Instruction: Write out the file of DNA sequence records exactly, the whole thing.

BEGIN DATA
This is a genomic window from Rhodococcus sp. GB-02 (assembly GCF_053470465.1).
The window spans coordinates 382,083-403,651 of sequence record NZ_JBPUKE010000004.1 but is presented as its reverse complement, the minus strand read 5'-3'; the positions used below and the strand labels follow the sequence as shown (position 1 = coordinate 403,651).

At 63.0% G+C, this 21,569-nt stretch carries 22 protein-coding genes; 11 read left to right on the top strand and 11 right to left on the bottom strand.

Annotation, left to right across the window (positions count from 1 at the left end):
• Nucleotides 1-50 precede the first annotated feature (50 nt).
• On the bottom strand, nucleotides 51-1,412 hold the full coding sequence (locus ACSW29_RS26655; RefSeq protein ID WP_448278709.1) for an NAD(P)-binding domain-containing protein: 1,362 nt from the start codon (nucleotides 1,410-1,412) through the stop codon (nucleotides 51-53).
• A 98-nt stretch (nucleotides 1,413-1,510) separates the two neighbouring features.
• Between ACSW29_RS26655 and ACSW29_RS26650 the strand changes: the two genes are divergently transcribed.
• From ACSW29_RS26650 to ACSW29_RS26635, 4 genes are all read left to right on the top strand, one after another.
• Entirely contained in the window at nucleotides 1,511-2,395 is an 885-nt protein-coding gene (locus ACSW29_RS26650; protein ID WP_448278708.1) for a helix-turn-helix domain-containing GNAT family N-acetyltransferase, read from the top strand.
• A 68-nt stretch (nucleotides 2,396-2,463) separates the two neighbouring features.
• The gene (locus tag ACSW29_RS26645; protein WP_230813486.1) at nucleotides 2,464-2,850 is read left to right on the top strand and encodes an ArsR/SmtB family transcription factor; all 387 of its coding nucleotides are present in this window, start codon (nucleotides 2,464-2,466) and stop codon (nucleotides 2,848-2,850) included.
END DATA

This is a genomic window from Rhodococcus sp. GB-02 (assembly GCF_053470465.1).
The window spans coordinates 382,083-403,651 of sequence record NZ_JBPUKE010000004.1 but is presented as its reverse complement, the minus strand read 5'-3'; the positions used below and the strand labels follow the sequence as shown (position 1 = coordinate 403,651).

At 63.0% G+C, this 21,569-nt stretch carries 22 protein-coding genes; 11 read left to right on the top strand and 11 right to left on the bottom strand.

Annotation, left to right across the window (positions count from 1 at the left end):
• Nucleotides 1-50 precede the first annotated feature (50 nt).
• On the bottom strand, nucleotides 51-1,412 hold the full coding sequence (locus ACSW29_RS26655; RefSeq protein ID WP_448278709.1) for an NAD(P)-binding domain-containing protein: 1,362 nt from the start codon (nucleotides 1,410-1,412) through the stop codon (nucleotides 51-53).
• A 98-nt stretch (nucleotides 1,413-1,510) separates the two neighbouring features.
• Between ACSW29_RS26655 and ACSW29_RS26650 the strand changes: the two genes are divergently transcribed.
• From ACSW29_RS26650 to ACSW29_RS26635, 4 genes are all read left to right on the top strand, one after another.
• Entirely contained in the window at nucleotides 1,511-2,395 is an 885-nt protein-coding gene (locus ACSW29_RS26650; protein ID WP_448278708.1) for a helix-turn-helix domain-containing GNAT family N-acetyltransferase, read from the top strand.
• A 68-nt stretch (nucleotides 2,396-2,463) separates the two neighbouring features.
• The gene (locus tag ACSW29_RS26645; protein WP_230813486.1) at nucleotides 2,464-2,850 is read left to right on the top strand and encodes an ArsR/SmtB family transcription factor; all 387 of its coding nucleotides are present in this window, start codon (nucleotides 2,464-2,466) and stop codon (nucleotides 2,848-2,850) included.